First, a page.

Many Zimbabweans spent Christmas on Tuesday bereft of cash - and consequently of traditional holiday festivities - as banks ignored instructions from the Reserve Bank of Zimbabwe to keep distributing new bank notes and kept their doors closed.
Customers lined up at automated teller machines but could only withdraw Z$5 million, a pittance in an economy where inflation has roared out of control. Economists as well as consumers harshly criticized Reserve Bank Governor Gideon Gono for what they described as a botched operation to increase the supply of bank notes.
The central bank late last week issued new notes in denominations of up to $750,000 in an effort to relieve an acute shortage of cash which it blamed on hoarding by black market dealers in foreign exchange and commodities. But economists said the central bank should have issued much more currency, and in much larger denominations.
Reporter Patience Rusere of VOA's Studio 7 for Zimbabwe reported.
Shortages not only of cash but of food, water and electricity made Christmas 2007 one of the least festive ever for Zimbabweans, who have little to look forward to in 2008 as the economy continues to unravel after eight years of intensifying recession.
The new head of the International Monetary Fund mission in Harare told diplomats recently that the economy is entering “uncharted territory.” Robert Sharer reported an “exponential upswing" in inflation since March, comparing conditions in Zimbabwe with those seen in Weimar Germany following the First World War. His comments followed a research visit to the country by three IMF economists last week.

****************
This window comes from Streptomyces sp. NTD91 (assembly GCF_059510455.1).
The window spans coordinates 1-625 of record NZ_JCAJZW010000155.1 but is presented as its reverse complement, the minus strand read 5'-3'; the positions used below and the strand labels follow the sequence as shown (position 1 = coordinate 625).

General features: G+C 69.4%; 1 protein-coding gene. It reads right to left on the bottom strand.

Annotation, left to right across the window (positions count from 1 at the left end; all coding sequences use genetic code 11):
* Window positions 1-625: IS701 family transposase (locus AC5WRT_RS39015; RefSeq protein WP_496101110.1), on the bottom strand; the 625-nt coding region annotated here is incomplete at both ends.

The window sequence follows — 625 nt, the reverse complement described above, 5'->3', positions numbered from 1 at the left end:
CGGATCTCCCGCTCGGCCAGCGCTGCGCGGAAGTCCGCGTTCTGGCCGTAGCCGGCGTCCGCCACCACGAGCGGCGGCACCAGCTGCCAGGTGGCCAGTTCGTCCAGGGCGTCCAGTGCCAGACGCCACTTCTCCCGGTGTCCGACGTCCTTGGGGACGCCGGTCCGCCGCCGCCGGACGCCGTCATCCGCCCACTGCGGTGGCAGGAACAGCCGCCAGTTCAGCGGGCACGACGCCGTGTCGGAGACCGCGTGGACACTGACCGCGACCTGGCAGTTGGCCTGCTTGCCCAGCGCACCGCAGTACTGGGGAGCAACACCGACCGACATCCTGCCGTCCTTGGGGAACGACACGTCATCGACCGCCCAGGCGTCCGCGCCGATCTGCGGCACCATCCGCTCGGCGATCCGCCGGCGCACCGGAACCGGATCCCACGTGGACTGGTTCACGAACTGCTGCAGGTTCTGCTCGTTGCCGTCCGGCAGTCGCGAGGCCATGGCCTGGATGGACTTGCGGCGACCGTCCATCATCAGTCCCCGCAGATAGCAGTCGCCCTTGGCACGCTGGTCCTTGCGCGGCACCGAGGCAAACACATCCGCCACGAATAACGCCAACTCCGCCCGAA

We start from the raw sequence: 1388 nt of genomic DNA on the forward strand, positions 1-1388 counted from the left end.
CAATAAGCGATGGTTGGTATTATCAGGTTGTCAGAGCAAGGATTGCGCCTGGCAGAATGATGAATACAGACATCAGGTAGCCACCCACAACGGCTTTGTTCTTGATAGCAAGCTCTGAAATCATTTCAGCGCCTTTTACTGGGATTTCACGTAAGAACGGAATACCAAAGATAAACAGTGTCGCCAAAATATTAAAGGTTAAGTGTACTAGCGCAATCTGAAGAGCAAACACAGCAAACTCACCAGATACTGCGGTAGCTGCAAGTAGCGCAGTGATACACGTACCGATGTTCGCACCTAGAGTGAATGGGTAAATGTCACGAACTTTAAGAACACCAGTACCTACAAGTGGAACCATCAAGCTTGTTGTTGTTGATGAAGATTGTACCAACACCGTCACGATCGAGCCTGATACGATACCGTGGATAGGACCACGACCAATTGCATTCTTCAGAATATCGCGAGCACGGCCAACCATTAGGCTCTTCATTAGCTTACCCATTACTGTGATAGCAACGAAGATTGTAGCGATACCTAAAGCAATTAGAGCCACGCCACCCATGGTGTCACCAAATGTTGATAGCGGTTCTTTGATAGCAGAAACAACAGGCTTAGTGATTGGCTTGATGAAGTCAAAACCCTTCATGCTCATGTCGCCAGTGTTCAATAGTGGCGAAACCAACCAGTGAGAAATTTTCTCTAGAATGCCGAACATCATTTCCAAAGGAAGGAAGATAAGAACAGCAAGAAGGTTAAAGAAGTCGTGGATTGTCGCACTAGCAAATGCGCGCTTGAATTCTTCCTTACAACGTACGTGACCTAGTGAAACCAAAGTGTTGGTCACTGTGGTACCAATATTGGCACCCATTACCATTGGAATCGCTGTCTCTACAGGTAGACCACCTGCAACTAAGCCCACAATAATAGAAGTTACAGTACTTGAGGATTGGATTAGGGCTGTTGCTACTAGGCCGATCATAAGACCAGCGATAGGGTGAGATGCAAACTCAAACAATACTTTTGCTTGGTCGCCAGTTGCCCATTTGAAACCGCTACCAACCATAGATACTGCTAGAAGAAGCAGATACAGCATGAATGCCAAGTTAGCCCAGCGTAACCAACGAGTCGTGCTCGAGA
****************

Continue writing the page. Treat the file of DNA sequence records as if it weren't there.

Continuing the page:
Some independent economists peg inflation at around 100,000%. Zimbabwe's Central Statistical Office stopped issuing official inflation reports several months ago, saying there were not enough goods in stores for it to make accurate calculations.
Economist Johnson Masvosva, a Zimbabwean who has relocated to Texas and visited the country recently, told reporter Blessing Zulu that the situation there has become desperate for ordinary people who must chase scarce goods at ever-rising prices.
In Zimbabwe's second-largest city of Bulawayo, Christmas Day for many residents was just another dreary day of work in the fields or searching for something to eat. Those fortunate enough to have family members abroad to send them remittances had the means to celebrate – though even they had to deal with shortages of water.
Correspondent Netsai Mlilo reported on the city's grim Christmas.
Many other Zimbabweans around the country shared disappointment this Christmas, though a few managed to find a way to enjoy the holiday. Reporter Marvellous Mhlanga-Nyahuye talked with a few of them and filed a report.
Despite pervasive gloom, religious leaders preached a message hope on Christmas Day. Christian Alliance member Lawrence Berejena acknowledged that the Christmas spirit was dampened by rising poverty and shortages, but said Zimbabweans, who are mainly Christians, could survive by holding onto their faith and trust in God.
Bishop Trevor Manhanga, president of the Evangelical Fellowship of Zimbabwe and a member of the Ecumenical Peace Initiative, told reporter Carole Gombakomba that Zimbabweans experiencing hardship should look to a brighter future.